Use this URL to cite or link to this record in EThOS: http://ethos.bl.uk/OrderDetails.do?uin=uk.bl.ethos.599372
Title: Age-dependent susceptibility and immune hypo-responsiveness to Schistosoma mansoni
Author: Gibbons, J.
Awarding Body: University of Cambridge
Current Institution: University of Cambridge
Date of Award: 2003
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Abstract:
It has been observed that adults and children have differences in their susceptibility to schistosome infection and reinfection. The relative importance of the various factors that may influence age-dependent innate resistance and acquired immunity to schistosome infection is uncertain. In order to assess this, juvenile and adult female Fischer rats were exposed to primary and secondary infections of Schistosomia mansoni. In contrast to the adult rats, juveniles were found to be harbouring significantly more worms at day 21 post-infection. After reinfection, both groups were equally resistant to challenge. Similar age-dependent susceptibility to infection was observed in rat mouse infections with Nippostrongylus brasiliensis. The effect of host hormones was assessed on larval schistosomes. Testosterone (but not DHEAS) was found to be schistosomicidal in vitro. Antibody responses (antigen-specific IgG, IgG1, IgG2a, IgG2b and IgG2c) were found to be lower in juvenile animals after primary infection. No significant differences were observed in the relative levels of anti-carbohydrate antibodies to parasite antigens. Intra-cellular cytokine staining revealed juveniles to have a more Th1 dominated cytokine profile than adults. Immunisation of juvenile and adult rats with ovalbumin resulted in lower levels of antigen-specific antibody in the juvenile group, even after subsequent boosting whilst sexually mature. To provide an experimental bridge between rodents and humans, juvenile and adult female. Rhesus monkeys were infected with S. mansoni. Juvenile monkeys had higher worm burdens (non-significant) with greater tissue and faecal egg counts compared to adults. However, circulating schistosome antigens (CAA) were significantly greater in infected juvenile monkeys. PBMC production of IL-4 and IL-5 was lower in juvenile animals following primary schistosome infection, as were parasite-specific antibody responses (IgG, IgG2, IgM and IgA).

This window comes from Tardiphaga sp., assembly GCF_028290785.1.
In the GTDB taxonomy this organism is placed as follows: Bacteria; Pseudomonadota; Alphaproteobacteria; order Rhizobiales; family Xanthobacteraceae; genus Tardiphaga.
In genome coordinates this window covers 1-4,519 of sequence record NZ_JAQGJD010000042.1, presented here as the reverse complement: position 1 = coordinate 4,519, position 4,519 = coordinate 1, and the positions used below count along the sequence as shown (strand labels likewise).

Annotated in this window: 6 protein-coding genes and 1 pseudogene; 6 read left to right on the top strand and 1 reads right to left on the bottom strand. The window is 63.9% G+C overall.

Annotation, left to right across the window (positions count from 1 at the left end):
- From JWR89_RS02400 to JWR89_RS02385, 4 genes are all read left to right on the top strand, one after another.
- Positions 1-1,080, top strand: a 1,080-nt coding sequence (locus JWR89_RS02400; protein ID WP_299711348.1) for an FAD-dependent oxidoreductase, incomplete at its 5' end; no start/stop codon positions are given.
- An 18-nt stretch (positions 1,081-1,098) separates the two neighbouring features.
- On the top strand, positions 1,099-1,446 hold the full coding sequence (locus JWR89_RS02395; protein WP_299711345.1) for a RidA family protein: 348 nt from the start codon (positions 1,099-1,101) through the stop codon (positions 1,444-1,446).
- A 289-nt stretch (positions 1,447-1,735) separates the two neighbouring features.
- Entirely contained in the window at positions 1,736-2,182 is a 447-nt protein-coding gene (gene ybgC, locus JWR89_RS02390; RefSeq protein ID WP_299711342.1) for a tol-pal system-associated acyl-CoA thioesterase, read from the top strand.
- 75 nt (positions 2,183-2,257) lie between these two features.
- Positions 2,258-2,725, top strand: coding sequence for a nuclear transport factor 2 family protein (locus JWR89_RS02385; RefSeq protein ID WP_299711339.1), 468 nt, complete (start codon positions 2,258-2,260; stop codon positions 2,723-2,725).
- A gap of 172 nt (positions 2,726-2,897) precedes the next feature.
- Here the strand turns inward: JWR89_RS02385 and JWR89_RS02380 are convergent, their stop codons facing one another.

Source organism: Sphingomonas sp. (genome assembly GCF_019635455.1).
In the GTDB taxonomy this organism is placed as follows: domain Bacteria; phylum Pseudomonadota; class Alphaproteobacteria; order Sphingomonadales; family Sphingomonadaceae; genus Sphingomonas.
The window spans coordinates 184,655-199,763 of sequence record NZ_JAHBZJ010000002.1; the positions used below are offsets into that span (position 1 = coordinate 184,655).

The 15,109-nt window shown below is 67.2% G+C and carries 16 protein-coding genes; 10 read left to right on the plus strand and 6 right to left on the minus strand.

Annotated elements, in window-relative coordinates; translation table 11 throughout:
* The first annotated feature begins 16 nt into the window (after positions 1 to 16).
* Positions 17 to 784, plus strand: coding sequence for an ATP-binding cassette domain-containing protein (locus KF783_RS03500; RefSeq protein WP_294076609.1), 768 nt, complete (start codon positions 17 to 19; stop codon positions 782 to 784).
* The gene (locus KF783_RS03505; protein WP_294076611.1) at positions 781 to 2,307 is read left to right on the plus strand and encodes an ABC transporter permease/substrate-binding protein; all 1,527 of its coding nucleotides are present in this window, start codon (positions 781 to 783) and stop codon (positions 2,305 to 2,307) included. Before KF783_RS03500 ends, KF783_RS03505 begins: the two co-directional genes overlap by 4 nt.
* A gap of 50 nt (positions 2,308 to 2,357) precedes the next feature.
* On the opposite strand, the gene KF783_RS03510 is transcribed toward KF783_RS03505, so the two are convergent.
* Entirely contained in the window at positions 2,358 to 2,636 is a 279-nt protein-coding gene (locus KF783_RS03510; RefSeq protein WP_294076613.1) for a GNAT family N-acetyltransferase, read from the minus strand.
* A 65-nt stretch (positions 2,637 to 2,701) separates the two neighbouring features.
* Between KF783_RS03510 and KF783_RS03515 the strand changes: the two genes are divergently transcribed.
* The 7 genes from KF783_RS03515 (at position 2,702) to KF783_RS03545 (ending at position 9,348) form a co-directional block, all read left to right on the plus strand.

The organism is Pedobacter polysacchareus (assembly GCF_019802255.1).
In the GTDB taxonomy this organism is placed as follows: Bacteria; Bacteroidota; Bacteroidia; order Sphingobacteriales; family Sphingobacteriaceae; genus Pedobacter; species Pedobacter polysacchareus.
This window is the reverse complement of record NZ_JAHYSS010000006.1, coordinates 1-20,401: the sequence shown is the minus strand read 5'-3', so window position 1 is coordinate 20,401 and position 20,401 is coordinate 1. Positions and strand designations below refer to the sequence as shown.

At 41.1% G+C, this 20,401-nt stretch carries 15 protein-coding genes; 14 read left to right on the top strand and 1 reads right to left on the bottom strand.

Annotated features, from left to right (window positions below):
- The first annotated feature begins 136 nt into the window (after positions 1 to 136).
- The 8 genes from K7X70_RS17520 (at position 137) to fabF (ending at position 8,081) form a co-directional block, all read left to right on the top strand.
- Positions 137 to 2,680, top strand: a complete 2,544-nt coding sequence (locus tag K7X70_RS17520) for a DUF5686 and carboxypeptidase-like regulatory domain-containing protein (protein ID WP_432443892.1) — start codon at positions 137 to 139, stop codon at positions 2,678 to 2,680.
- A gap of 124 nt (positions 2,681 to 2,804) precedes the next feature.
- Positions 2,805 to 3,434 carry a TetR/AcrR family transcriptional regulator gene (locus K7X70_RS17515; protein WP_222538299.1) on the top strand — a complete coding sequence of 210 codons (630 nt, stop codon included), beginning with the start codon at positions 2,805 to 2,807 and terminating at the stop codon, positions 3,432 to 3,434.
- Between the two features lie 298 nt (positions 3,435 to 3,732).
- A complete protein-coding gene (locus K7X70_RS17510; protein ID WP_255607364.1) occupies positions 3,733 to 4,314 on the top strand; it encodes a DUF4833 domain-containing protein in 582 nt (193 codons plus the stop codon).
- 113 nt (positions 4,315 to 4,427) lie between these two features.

Supervisor: Not available Sponsor: Not available
Qualification Name: Thesis (Ph.D.) Qualification Level: Doctoral
EThOS ID: uk.bl.ethos.599372  DOI: Not available
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